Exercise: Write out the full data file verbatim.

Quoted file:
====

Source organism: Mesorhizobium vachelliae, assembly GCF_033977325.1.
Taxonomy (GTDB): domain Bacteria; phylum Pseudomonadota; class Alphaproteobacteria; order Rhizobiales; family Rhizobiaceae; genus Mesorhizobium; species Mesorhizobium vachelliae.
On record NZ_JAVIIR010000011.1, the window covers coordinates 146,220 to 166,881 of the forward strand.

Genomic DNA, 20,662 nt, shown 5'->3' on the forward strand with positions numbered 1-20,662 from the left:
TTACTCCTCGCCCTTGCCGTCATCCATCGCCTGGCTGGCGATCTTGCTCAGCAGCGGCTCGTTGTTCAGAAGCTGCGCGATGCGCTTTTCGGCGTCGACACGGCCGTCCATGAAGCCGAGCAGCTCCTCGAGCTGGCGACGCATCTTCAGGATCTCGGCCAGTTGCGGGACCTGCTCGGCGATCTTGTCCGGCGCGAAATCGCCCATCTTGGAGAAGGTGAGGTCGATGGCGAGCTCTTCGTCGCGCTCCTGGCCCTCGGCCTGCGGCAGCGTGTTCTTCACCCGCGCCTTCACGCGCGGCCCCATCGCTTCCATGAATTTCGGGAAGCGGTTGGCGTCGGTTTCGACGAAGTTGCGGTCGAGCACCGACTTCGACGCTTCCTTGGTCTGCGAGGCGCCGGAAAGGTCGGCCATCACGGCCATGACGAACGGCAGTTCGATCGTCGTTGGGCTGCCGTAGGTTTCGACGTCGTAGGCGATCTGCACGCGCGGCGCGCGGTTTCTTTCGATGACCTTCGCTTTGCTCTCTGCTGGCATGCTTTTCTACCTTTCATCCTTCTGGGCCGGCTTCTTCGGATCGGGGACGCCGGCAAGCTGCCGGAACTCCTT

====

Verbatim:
Source organism: Mesorhizobium vachelliae, assembly GCF_033977325.1.
Taxonomy (GTDB): domain Bacteria; phylum Pseudomonadota; class Alphaproteobacteria; order Rhizobiales; family Rhizobiaceae; genus Mesorhizobium; species Mesorhizobium vachelliae.
On record NZ_JAVIIR010000011.1, the window covers coordinates 146,220 to 166,881 of the forward strand.

Genomic DNA, 20,662 nt, shown 5'->3' on the forward strand with positions numbered 1-20,662 from the left:
TTACTCCTCGCCCTTGCCGTCATCCATCGCCTGGCTGGCGATCTTGCTCAGCAGCGGCTCGTTGTTCAGAAGCTGCGCGATGCGCTTTTCGGCGTCGACACGGCCGTCCATGAAGCCGAGCAGCTCCTCGAGCTGGCGACGCATCTTCAGGATCTCGGCCAGTTGCGGGACCTGCTCGGCGATCTTGTCCGGCGCGAAATCGCCCATCTTGGAGAAGGTGAGGTCGATGGCGAGCTCTTCGTCGCGCTCCTGGCCCTCGGCCTGCGGCAGCGTGTTCTTCACCCGCGCCTTCACGCGCGGCCCCATCGCTTCCATGAATTTCGGGAAGCGGTTGGCGTCGGTTTCGACGAAGTTGCGGTCGAGCACCGACTTCGACGCTTCCTTGGTCTGCGAGGCGCCGGAAAGGTCGGCCATCACGGCCATGACGAACGGCAGTTCGATCGTCGTTGGGCTGCCGTAGGTTTCGACGTCGTAGGCGATCTGCACGCGCGGCGCGCGGTTTCTTTCGATGACCTTCGCTTTGCTCTCTGCTGGCATGCTTTTCTACCTTTCATCCTTCTGGGCCGGCTTCTTCGGATCGGGGACGCCGGCAAGCTGCCGGAACTCCTT